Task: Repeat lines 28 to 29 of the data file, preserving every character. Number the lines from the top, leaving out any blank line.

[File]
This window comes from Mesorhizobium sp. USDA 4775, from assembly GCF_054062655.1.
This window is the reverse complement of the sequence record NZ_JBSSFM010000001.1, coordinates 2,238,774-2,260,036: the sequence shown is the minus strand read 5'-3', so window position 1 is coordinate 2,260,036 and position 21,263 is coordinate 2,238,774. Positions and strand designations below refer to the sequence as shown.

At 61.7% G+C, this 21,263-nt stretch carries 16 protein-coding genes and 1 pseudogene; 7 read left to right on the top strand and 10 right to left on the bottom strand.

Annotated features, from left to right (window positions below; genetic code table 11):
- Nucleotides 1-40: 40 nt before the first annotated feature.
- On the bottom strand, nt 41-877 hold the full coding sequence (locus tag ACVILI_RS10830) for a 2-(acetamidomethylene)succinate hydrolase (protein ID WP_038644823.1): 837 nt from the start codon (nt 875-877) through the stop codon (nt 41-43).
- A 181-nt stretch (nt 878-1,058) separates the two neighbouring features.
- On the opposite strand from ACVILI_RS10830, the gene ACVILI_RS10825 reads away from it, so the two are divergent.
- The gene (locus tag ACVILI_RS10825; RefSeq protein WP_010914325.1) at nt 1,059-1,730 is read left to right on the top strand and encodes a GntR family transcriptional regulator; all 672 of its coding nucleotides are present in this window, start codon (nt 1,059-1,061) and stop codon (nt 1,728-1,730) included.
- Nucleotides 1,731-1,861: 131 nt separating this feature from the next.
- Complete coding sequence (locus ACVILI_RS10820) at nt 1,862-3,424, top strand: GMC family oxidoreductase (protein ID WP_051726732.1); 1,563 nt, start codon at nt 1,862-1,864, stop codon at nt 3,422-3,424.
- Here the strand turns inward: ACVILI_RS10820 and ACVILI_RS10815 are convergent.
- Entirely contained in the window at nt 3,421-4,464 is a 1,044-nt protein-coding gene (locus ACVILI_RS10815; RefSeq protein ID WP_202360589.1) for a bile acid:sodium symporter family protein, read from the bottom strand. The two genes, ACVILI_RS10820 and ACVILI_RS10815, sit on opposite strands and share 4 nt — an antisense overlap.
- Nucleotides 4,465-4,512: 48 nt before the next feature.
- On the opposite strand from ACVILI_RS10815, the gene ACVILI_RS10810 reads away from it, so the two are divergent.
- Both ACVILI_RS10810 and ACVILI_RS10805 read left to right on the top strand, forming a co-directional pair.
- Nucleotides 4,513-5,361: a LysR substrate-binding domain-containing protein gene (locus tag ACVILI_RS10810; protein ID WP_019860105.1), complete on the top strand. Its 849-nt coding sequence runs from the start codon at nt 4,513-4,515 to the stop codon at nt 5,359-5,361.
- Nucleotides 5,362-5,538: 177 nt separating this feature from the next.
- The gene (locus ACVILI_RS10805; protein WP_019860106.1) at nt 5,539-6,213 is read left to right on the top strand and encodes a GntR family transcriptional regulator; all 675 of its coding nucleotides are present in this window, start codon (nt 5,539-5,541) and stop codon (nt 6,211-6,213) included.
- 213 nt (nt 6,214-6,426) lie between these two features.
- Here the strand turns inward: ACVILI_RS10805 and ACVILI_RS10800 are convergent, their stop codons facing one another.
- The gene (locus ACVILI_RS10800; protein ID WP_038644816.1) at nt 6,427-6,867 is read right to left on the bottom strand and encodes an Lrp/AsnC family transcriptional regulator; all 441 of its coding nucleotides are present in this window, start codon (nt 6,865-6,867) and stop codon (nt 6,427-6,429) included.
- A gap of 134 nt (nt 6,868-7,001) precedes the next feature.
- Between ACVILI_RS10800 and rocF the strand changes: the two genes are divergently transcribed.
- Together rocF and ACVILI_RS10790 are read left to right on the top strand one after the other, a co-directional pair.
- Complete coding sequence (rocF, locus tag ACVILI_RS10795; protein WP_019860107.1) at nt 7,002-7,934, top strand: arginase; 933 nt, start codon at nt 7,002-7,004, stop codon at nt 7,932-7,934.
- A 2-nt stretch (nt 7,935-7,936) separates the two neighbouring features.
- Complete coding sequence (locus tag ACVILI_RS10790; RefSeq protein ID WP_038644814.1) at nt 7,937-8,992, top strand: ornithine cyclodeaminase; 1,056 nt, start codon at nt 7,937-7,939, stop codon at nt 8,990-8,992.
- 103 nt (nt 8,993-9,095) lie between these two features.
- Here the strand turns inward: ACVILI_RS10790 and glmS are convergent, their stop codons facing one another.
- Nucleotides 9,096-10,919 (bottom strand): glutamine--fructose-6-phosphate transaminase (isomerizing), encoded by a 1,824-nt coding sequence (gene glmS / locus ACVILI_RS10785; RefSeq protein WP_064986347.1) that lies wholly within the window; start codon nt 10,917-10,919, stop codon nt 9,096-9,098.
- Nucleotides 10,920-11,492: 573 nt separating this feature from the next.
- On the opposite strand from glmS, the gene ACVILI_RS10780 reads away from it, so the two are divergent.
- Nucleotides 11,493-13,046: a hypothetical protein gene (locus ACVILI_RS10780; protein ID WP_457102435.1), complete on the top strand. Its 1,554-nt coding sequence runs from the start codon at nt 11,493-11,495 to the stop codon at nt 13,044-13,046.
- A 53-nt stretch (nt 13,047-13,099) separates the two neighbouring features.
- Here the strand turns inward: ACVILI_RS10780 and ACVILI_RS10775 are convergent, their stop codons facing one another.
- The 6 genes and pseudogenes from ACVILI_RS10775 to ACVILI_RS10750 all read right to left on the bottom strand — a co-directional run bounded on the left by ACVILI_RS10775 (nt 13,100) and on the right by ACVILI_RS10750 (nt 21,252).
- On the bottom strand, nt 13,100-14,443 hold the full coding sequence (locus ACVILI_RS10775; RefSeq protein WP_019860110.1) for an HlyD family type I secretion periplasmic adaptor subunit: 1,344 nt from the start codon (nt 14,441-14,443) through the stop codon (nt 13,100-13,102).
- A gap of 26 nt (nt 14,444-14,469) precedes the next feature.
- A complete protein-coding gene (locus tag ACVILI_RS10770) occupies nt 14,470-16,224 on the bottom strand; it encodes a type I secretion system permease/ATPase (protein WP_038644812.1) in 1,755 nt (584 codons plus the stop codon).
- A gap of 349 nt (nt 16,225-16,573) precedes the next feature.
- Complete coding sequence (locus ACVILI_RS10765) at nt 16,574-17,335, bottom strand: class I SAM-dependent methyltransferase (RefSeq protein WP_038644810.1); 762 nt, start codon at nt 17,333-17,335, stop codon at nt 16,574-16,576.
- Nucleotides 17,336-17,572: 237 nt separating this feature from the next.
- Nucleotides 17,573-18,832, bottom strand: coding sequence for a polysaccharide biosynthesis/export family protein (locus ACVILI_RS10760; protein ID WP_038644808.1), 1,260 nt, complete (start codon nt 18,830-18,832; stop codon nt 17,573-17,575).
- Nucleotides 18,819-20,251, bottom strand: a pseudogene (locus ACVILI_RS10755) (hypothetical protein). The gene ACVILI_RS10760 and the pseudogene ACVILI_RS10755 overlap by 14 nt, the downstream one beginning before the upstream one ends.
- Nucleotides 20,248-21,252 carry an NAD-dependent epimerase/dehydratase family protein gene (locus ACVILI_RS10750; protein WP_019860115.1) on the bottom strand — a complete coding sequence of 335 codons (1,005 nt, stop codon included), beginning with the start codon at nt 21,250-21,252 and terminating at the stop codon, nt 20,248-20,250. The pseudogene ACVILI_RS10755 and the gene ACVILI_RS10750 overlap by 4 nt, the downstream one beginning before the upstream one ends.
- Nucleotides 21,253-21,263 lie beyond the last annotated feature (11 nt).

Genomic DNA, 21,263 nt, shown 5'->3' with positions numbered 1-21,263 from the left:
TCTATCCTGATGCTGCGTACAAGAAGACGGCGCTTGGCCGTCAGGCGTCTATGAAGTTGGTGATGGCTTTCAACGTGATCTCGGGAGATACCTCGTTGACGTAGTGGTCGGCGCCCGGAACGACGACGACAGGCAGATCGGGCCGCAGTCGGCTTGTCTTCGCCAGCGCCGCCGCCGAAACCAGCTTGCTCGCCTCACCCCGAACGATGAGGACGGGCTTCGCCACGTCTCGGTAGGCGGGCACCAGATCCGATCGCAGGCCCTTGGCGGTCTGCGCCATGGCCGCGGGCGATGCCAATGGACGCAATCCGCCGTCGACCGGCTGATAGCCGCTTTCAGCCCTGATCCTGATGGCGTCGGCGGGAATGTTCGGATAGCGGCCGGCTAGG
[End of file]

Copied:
- Complete coding sequence (locus tag ACVILI_RS10790; RefSeq protein ID WP_038644814.1) at nt 7,937-8,992, top strand: ornithine cyclodeaminase; 1,056 nt, start codon at nt 7,937-7,939, stop codon at nt 8,990-8,992.
- 103 nt (nt 8,993-9,095) lie between these two features.